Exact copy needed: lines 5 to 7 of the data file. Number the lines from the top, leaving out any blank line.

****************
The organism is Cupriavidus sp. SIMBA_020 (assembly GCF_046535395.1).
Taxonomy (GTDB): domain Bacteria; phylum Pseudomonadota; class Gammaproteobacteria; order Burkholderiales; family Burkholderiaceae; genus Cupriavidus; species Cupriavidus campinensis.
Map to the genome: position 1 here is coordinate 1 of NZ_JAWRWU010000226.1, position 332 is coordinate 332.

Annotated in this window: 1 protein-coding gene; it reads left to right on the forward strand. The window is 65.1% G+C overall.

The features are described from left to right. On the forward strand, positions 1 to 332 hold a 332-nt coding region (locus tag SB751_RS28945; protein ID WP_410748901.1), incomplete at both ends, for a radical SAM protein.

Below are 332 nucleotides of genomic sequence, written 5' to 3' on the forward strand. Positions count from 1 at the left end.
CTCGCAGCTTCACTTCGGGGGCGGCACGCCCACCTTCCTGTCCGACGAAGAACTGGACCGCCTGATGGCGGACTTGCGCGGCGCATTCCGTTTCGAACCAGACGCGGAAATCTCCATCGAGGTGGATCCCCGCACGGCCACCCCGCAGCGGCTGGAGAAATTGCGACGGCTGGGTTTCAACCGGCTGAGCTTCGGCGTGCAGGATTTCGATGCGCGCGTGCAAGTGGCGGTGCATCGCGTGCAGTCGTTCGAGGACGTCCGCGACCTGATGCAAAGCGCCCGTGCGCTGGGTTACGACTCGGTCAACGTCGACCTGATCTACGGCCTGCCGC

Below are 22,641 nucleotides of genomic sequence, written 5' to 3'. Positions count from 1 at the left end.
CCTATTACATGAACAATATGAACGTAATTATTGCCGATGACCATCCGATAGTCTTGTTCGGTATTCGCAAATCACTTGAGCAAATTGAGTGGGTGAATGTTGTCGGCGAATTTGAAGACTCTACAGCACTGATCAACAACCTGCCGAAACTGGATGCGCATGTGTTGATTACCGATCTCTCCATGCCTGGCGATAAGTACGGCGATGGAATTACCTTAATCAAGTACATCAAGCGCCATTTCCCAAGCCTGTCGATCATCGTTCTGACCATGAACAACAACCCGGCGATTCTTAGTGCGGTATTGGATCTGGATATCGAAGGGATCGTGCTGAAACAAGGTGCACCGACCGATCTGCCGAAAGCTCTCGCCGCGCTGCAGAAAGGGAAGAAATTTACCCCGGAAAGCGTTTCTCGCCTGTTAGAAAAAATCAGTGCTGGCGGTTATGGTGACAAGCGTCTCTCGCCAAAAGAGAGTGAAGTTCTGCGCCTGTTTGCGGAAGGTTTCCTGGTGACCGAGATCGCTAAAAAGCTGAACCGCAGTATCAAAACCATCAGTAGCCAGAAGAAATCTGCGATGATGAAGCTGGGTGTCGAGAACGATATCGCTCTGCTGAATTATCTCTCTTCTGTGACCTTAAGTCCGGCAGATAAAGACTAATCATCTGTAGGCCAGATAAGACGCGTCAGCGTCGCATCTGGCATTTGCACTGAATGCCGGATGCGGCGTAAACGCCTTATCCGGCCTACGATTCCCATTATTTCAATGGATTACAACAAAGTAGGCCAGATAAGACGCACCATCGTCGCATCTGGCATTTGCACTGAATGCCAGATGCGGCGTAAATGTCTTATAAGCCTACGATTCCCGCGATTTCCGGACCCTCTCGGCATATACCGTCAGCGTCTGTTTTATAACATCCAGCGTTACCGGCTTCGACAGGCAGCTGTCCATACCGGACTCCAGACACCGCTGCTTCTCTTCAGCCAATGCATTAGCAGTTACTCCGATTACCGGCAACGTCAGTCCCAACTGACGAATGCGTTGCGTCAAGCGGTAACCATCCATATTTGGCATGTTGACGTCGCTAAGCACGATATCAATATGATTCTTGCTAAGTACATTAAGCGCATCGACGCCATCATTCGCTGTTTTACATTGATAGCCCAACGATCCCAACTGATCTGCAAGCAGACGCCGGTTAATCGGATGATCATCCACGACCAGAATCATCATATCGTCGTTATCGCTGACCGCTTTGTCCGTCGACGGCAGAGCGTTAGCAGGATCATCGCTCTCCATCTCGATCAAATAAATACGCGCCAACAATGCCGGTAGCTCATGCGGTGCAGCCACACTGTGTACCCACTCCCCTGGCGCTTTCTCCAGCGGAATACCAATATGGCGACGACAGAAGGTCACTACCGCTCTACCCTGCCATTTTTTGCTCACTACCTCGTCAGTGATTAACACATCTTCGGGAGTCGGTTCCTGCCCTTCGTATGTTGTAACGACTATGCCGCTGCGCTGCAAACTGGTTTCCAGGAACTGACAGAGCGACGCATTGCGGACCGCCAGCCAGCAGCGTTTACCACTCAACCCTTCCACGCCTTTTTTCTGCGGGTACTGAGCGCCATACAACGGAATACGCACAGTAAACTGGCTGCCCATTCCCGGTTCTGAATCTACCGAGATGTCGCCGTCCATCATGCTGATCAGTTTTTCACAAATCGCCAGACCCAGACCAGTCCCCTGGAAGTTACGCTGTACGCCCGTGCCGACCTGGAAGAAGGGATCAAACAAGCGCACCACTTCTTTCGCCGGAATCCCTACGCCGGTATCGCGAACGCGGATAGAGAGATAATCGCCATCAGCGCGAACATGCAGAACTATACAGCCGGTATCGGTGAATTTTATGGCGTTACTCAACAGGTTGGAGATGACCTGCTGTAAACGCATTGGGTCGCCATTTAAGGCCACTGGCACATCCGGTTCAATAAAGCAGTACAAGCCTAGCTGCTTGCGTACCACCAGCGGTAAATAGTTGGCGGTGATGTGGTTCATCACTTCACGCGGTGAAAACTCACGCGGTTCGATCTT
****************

The features are described from left to right. On the forward strand, positions 1 to 332 hold a 332-nt coding region (locus tag SB751_RS28945; protein ID WP_410748901.1), incomplete at both ends, for a radical SAM protein.

Below are 332 nucleotides of genomic sequence, written 5' to 3' on the forward strand. Positions count from 1 at the left end.
CTCGCAGCTTCACTTCGGGGGCGGCACGCCCACCTTCCTGTCCGACGAAGAACTGGACCGCCTGATGGCGGACTTGCGCGGCGCATTCCGTTTCGAACCAGACGCGGAAATCTCCATCGAGGTGGATCCCCGCACGGCCACCCCGCAGCGGCTGGAGAAATTGCGACGGCTGGGTTTCAACCGGCTGAGCTTCGGCGTGCAGGATTTCGATGCGCGCGTGCAAGTGGCGGTGCATCGCGTGCAGTCGTTCGAGGACGTCCGCGACCTGATGCAAAGCGCCCGTGCGCTGGGTTACGACTCGGTCAACGTCGACCTGATCTACGGCCTGCCGC